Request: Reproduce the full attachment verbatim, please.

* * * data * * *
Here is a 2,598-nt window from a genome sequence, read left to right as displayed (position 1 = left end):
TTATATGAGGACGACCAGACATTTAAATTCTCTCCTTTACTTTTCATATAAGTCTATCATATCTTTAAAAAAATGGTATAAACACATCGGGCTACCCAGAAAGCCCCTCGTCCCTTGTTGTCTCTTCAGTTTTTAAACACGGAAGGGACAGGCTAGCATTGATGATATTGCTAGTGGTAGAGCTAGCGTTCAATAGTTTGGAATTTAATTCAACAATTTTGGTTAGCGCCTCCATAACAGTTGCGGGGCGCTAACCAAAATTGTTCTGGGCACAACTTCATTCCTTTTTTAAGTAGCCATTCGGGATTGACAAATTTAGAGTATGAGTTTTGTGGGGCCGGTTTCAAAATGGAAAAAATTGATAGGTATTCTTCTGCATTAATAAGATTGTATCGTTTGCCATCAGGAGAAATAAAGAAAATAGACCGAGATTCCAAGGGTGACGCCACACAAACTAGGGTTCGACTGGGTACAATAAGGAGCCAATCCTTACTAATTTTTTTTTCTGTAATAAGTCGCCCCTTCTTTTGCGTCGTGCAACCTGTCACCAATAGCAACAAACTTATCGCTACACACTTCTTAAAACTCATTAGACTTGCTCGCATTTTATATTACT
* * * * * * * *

Here is a 2,598-nt window from a genome sequence, read left to right as displayed (position 1 = left end):
TTATATGAGGACGACCAGACATTTAAATTCTCTCCTTTACTTTTCATATAAGTCTATCATATCTTTAAAAAAATGGTATAAACACATCGGGCTACCCAGAAAGCCCCTCGTCCCTTGTTGTCTCTTCAGTTTTTAAACACGGAAGGGACAGGCTAGCATTGATGATATTGCTAGTGGTAGAGCTAGCGTTCAATAGTTTGGAATTTAATTCAACAATTTTGGTTAGCGCCTCCATAACAGTTGCGGGGCGCTAACCAAAATTGTTCTGGGCACAACTTCATTCCTTTTTTAAGTAGCCATTCGGGATTGACAAATTTAGAGTATGAGTTTTGTGGGGCCGGTTTCAAAATGGAAAAAATTGATAGGTATTCTTCTGCATTAATAAGATTGTATCGTTTGCCATCAGGAGAAATAAAGAAAATAGACCGAGATTCCAAGGGTGACGCCACACAAACTAGGGTTCGACTGGGTACAATAAGGAGCCAATCCTTACTAATTTTTTTTTCTGTAATAAGTCGCCCCTTCTTTTGCGTCGTGCAACCTGTCACCAATAGCAACAAACTTATCGCTACACACTTCTTAAAACTCATTAGACTTGCTCGCATTTTATATTACT